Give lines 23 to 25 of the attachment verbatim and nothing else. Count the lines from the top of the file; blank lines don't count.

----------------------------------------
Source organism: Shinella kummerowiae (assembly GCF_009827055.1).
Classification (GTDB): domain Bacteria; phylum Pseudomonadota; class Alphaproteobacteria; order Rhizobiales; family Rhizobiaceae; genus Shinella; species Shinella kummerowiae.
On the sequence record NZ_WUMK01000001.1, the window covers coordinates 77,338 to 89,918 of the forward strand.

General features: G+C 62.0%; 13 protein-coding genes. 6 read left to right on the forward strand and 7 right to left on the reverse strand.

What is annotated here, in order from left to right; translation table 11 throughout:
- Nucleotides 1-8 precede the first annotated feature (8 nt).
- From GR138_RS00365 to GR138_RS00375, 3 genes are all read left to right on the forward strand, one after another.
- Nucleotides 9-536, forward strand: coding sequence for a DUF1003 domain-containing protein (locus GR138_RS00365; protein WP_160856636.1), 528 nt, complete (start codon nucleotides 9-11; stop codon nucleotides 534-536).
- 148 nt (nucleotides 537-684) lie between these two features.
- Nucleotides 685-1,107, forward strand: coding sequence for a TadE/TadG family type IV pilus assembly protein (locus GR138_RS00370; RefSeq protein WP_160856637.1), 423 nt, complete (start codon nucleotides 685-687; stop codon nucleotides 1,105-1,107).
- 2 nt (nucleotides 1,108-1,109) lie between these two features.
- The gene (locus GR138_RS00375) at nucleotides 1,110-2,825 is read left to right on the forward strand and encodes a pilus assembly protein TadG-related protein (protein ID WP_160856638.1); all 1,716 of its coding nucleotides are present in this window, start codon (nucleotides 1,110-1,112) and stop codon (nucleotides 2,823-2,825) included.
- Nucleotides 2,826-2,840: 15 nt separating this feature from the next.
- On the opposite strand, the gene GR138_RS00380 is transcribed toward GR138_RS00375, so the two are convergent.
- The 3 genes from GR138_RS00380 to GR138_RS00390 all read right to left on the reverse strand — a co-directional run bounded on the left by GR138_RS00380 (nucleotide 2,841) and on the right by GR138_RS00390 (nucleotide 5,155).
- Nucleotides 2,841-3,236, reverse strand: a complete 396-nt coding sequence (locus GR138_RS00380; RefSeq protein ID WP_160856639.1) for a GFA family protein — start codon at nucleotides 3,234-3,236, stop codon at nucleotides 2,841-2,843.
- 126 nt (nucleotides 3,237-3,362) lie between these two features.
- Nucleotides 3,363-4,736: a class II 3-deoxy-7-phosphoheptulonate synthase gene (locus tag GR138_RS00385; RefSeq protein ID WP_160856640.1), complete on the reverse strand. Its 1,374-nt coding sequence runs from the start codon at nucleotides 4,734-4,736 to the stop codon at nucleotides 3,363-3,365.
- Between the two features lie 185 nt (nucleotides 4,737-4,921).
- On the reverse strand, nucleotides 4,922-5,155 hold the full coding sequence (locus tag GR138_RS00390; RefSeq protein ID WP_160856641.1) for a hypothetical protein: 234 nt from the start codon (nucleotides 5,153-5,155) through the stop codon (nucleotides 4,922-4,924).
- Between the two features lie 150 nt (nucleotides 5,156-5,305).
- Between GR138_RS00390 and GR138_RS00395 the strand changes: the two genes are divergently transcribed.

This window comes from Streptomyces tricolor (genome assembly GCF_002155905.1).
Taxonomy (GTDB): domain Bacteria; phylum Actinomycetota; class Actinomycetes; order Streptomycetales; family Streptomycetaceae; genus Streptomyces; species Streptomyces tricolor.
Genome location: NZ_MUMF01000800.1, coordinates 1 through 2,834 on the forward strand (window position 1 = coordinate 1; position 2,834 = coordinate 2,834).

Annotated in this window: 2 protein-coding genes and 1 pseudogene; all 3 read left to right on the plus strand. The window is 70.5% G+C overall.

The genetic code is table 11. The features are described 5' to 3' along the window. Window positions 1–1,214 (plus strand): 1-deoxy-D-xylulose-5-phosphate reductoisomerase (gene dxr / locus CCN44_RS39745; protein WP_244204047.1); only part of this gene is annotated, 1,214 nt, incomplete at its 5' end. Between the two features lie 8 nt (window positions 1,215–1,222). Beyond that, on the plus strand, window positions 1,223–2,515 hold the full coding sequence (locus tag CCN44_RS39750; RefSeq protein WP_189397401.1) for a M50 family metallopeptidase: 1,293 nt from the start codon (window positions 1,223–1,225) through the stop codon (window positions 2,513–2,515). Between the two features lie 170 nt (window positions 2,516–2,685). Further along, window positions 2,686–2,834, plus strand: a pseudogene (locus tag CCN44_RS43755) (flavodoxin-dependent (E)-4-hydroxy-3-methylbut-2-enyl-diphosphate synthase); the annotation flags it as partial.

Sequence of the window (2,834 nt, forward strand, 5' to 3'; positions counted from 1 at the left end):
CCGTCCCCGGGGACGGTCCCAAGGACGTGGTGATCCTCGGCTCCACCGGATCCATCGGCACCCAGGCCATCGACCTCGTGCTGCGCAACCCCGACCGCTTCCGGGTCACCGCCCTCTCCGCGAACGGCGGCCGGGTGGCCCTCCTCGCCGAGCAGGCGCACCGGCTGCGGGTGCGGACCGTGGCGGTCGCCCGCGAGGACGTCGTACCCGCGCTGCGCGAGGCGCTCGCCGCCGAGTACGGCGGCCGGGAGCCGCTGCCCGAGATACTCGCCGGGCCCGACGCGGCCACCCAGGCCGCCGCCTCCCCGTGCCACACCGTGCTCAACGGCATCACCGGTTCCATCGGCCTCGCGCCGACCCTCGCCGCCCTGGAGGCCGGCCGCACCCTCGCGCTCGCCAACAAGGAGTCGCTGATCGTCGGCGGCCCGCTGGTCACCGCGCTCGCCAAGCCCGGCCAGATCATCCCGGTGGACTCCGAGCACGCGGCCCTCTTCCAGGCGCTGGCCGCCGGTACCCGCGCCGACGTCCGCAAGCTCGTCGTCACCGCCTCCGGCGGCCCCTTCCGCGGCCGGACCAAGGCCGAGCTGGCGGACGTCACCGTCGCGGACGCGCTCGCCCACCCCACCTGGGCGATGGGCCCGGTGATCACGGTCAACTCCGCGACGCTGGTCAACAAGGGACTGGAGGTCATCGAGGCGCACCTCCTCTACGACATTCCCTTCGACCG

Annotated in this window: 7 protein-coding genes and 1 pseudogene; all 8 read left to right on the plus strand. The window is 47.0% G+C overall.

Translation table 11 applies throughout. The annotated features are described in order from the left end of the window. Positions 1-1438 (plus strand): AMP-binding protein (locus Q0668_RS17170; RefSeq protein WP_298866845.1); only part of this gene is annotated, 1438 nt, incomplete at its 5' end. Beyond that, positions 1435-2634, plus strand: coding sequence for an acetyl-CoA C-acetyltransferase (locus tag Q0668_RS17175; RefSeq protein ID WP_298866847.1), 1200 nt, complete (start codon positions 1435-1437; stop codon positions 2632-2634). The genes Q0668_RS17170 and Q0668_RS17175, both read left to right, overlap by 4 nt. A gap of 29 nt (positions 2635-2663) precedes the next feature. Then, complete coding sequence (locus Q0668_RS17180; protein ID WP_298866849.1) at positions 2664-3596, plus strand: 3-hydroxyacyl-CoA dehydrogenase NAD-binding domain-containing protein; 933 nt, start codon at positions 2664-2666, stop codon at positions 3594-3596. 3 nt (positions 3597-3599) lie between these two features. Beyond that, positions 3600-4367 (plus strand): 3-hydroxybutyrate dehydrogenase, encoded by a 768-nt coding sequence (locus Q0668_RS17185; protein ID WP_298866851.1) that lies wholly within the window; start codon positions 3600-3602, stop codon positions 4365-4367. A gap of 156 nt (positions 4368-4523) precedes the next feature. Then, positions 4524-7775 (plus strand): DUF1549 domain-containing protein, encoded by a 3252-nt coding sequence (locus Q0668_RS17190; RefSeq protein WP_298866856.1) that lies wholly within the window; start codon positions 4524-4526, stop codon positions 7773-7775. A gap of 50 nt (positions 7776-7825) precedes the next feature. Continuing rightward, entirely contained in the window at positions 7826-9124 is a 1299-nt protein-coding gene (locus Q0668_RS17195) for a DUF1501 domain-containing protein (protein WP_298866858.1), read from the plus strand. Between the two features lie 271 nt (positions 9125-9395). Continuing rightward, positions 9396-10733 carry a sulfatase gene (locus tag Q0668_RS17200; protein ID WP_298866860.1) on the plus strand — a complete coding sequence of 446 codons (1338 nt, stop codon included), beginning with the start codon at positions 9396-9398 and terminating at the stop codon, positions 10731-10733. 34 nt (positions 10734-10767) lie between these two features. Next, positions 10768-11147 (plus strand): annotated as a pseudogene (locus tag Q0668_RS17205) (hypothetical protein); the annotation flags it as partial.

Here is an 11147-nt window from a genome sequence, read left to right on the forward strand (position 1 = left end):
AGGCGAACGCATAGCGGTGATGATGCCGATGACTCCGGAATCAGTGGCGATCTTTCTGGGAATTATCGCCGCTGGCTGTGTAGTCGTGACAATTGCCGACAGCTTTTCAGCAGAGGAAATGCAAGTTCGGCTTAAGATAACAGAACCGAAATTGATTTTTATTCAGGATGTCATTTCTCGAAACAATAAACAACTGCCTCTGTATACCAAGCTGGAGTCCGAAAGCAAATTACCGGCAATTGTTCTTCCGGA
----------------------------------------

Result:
This window comes from Streptomyces tricolor (genome assembly GCF_002155905.1).
Taxonomy (GTDB): domain Bacteria; phylum Actinomycetota; class Actinomycetes; order Streptomycetales; family Streptomycetaceae; genus Streptomyces; species Streptomyces tricolor.
Genome location: NZ_MUMF01000800.1, coordinates 1 through 2,834 on the forward strand (window position 1 = coordinate 1; position 2,834 = coordinate 2,834).